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Tsewang Dorjey, a 43-year old police officer, has taken a special interest in the young children of Shara, a small community in rural Ladakh, so he founded a nursery school for them. A news story by Shreya Pareek in The Better India last week reported on the ways Officer Dorjey is developing his school.

An aerial view of Shara village in 2003 (Photo in the Aerial Photographic Archive for Archaeology in the Middle East in Flickr, Creative Commons license)

An aerial view of Shara village in 2003 (Photo in the Aerial Photographic Archive for Archaeology in the Middle East on Flickr, Creative Commons license)

Shara is located in the Leh District of Ladakh, about 30 miles southeast of the city of Leh in a remote mountain valley. According to the 2011 Census of India figures, the village had 57 households with 290 inhabitants, almost 54 percent of whom were females. There were, that year, 26 children under 6 years of age.

When the policeman, a sub-inspector with the Jammu and Kashmir police force, observed that little kids were not attending school due to the harsh climate or long distances, he decided to start a nursery school for them. He called it the Social and Educational Welfare Association (SEWA), Shara Nursery School. Its mission: to prepare children for the mainstream schools.

Officer Dorjey, a native of Shara, graduated in Jammu with a degree in science but he returned to his village to take a position as Rural Development Officer with a local NGO. After five years, he got a job with the state police force but he kept worrying about the poor facilities for children in the community. “I feel education is a very important part of one’s life and everyone should have access to it in spite of their location,” he said.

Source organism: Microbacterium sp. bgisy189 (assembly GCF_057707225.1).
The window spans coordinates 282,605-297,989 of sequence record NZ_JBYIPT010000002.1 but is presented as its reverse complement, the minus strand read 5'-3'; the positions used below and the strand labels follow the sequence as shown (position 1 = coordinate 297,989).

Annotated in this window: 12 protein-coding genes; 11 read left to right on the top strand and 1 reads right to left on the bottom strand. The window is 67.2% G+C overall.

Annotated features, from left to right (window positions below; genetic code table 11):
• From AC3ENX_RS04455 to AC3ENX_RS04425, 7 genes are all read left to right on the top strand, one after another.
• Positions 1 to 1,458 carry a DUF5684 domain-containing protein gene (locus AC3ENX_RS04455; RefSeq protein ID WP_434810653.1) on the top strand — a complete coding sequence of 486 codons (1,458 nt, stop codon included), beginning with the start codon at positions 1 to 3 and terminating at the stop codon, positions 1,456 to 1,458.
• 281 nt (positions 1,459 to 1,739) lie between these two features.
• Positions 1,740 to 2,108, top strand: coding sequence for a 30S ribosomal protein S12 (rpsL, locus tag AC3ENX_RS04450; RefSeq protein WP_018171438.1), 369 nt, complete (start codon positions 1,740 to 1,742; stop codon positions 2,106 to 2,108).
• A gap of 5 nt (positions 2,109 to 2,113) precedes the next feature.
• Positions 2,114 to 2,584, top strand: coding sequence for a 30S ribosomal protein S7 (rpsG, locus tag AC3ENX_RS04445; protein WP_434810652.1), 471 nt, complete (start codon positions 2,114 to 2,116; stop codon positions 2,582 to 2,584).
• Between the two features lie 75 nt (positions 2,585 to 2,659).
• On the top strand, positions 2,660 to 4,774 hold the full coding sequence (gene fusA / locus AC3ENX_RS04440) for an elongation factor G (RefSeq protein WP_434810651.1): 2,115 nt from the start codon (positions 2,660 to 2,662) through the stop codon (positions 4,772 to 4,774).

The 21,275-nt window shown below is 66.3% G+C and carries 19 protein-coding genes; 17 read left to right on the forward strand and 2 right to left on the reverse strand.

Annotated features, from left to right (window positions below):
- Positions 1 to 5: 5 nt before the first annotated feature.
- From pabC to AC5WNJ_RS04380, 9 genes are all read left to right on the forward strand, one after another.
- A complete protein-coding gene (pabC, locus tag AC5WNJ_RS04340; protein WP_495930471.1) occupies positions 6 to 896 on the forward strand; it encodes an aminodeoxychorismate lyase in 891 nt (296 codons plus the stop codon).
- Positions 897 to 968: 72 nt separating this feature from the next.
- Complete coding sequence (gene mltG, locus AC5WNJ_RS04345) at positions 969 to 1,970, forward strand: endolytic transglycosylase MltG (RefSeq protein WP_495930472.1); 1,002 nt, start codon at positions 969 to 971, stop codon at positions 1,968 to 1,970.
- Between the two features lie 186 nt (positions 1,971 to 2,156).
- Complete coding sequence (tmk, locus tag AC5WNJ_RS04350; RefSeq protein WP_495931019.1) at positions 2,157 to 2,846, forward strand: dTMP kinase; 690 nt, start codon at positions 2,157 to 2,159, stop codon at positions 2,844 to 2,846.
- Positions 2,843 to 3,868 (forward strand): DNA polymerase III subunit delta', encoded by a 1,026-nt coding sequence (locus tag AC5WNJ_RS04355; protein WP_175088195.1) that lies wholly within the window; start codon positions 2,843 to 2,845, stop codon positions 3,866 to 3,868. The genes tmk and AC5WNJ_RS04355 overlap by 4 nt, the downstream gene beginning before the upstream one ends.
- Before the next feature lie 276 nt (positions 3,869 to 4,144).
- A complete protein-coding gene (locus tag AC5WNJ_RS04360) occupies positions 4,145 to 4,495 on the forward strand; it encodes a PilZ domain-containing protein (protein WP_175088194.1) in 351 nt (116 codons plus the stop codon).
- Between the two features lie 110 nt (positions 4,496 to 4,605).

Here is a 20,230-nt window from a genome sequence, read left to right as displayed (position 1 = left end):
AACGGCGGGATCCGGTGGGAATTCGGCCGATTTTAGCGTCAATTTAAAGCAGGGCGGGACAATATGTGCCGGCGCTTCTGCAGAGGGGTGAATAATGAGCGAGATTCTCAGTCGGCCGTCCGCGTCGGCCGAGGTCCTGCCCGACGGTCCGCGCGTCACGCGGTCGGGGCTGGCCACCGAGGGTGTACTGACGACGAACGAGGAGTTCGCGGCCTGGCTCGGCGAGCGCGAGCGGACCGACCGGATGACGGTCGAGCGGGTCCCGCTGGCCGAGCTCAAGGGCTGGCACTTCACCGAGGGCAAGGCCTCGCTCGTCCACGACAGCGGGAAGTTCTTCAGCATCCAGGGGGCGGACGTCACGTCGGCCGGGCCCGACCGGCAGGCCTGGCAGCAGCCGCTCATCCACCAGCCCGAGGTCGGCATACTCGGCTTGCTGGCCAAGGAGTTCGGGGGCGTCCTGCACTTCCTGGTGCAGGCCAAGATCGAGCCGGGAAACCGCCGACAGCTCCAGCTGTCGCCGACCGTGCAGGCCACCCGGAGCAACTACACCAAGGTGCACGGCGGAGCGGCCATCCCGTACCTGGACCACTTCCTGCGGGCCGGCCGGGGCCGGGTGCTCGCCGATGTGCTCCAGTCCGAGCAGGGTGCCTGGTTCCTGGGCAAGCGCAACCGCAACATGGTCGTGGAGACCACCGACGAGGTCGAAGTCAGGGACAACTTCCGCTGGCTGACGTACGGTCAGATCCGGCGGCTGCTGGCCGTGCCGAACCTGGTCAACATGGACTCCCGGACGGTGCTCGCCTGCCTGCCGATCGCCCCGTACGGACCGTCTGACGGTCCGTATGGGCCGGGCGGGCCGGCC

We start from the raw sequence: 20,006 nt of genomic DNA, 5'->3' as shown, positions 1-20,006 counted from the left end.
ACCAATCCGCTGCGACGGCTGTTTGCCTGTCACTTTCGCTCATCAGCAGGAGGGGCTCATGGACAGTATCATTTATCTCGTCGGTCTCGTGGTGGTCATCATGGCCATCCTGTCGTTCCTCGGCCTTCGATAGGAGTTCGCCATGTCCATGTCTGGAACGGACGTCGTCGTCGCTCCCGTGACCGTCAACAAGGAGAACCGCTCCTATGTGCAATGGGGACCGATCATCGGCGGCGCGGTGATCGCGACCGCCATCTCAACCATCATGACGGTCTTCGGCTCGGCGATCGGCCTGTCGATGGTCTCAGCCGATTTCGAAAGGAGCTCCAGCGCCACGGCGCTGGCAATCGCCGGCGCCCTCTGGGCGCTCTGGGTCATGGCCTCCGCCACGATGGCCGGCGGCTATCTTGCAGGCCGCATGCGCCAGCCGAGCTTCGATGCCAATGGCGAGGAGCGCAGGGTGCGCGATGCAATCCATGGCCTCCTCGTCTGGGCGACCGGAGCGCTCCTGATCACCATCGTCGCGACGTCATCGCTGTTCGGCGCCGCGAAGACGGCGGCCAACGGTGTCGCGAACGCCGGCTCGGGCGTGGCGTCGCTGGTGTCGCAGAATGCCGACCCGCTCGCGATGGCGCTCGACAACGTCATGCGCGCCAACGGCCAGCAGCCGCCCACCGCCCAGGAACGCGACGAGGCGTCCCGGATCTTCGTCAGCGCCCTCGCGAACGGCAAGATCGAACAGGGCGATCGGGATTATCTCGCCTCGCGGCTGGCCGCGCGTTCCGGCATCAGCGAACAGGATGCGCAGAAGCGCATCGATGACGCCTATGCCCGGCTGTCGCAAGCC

Ladakhi children (Photo by Daniela Hartmann on Flickr, Creative Commons license)

Ladakhi children (Photo by Daniela Hartmann on Flickr, Creative Commons license)

He started the school in 2007 with his own savings and decided to teach such basic subjects as English, Hindi, and mathematics. The school now employs three teachers and charges nominal fees to help cover expenses. Dorjey relies on donations from his own friends and family members but the school is suffering from a lack of resources. Mr. Dorjey has also been earning money for the school by renting out his tractor, which he used to use for farming.

Kids in the village who used to wait until they were age seven to go to school can now start attending as soon as they turn three.  Tsewang Dorjey plans to expand the school to include instruction up to the sixth standard, and he also wants to reach out to other communities in the Leh District of Ladakh with his model of early childhood education. In addition, he hopes to improve the small playground at the school. He is clearly trying to make a difference in his village.